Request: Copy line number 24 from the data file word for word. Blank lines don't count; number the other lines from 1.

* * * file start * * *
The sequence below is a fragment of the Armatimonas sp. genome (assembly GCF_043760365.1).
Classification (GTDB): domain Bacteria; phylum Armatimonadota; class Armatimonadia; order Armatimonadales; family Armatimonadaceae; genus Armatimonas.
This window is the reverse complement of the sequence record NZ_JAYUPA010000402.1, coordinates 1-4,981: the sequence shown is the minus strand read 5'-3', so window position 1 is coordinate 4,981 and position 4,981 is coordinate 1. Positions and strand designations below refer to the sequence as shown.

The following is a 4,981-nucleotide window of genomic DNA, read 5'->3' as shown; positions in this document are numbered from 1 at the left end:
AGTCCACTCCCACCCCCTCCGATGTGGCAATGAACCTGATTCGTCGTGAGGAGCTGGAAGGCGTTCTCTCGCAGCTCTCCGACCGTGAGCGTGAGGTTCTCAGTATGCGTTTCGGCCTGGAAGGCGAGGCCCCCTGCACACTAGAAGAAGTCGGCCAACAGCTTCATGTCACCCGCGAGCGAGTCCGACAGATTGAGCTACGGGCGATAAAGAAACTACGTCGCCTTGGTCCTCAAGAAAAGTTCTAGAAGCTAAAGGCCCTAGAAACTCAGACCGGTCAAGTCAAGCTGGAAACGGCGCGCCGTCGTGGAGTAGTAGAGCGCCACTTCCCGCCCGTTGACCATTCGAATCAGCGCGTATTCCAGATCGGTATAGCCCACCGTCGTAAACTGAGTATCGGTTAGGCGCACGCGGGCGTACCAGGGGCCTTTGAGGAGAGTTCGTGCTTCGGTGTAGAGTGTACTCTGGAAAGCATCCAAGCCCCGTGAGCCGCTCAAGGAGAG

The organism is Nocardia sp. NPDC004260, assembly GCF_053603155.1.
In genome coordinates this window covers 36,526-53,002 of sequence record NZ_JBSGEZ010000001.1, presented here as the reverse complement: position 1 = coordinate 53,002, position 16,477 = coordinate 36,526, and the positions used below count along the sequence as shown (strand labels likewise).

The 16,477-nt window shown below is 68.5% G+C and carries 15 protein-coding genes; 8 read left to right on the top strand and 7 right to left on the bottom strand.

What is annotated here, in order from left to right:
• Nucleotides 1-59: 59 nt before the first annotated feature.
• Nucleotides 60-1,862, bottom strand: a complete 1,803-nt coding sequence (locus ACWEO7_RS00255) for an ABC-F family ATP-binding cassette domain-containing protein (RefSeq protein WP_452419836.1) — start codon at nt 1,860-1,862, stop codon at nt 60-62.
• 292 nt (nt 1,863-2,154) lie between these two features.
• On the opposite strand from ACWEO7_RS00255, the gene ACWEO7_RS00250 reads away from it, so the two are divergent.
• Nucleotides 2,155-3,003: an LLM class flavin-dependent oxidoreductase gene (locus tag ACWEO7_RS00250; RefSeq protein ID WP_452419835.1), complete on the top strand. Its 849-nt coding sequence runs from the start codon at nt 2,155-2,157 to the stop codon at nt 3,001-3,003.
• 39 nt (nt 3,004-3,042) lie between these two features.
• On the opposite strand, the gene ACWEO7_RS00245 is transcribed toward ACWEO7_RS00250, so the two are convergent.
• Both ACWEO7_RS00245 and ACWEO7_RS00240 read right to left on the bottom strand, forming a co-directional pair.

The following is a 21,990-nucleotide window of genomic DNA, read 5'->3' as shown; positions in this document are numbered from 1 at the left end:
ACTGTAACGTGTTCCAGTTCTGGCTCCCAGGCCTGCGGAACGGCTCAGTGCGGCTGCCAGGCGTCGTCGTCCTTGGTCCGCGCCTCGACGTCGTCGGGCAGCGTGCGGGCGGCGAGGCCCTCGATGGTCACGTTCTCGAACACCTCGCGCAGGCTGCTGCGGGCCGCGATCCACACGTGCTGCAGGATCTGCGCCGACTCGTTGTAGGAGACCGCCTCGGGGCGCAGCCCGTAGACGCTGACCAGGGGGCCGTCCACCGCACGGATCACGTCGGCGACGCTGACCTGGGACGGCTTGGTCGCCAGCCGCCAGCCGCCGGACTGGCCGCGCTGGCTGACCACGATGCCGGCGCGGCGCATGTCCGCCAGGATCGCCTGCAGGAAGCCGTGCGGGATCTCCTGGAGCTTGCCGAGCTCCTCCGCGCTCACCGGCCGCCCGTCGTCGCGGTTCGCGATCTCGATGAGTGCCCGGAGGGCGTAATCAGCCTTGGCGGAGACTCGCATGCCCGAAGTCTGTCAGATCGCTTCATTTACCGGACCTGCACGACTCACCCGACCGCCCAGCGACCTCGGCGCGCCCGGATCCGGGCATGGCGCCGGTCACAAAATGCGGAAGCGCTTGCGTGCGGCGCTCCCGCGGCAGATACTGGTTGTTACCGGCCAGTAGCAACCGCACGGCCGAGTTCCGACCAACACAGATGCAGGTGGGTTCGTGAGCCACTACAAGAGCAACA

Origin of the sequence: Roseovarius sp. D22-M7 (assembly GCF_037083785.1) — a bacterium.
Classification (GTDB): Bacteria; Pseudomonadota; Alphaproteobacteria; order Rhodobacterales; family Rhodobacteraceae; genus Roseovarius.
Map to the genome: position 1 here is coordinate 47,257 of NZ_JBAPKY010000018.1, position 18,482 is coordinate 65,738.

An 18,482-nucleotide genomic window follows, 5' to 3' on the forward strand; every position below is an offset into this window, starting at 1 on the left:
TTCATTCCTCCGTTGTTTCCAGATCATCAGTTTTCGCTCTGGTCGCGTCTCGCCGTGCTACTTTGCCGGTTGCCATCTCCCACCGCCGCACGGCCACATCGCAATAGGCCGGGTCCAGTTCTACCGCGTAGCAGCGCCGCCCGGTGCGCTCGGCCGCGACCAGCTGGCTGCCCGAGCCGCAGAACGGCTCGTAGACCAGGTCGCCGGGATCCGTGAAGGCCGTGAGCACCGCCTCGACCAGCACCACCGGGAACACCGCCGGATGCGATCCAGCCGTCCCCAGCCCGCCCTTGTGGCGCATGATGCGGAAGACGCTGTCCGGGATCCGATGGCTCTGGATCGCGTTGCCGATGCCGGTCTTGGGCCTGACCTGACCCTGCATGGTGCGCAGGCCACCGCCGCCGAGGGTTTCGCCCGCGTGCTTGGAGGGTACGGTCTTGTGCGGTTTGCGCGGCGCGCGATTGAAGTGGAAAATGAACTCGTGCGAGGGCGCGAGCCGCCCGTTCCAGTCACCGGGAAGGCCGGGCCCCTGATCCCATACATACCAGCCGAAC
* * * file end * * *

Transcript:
TTCATTCCTCCGTTGTTTCCAGATCATCAGTTTTCGCTCTGGTCGCGTCTCGCCGTGCTACTTTGCCGGTTGCCATCTCCCACCGCCGCACGGCCACATCGCAATAGGCCGGGTCCAGTTCTACCGCGTAGCAGCGCCGCCCGGTGCGCTCGGCCGCGACCAGCTGGCTGCCCGAGCCGCAGAACGGCTCGTAGACCAGGTCGCCGGGATCCGTGAAGGCCGTGAGCACCGCCTCGACCAGCACCACCGGGAACACCGCCGGATGCGATCCAGCCGTCCCCAGCCCGCCCTTGTGGCGCATGATGCGGAAGACGCTGTCCGGGATCCGATGGCTCTGGATCGCGTTGCCGATGCCGGTCTTGGGCCTGACCTGACCCTGCATGGTGCGCAGGCCACCGCCGCCGAGGGTTTCGCCCGCGTGCTTGGAGGGTACGGTCTTGTGCGGTTTGCGCGGCGCGCGATTGAAGTGGAAAATGAACTCGTGCGAGGGCGCGAGCCGCCCGTTCCAGTCACCGGGAAGGCCGGGCCCCTGATCCCATACATACCAGCCGAAC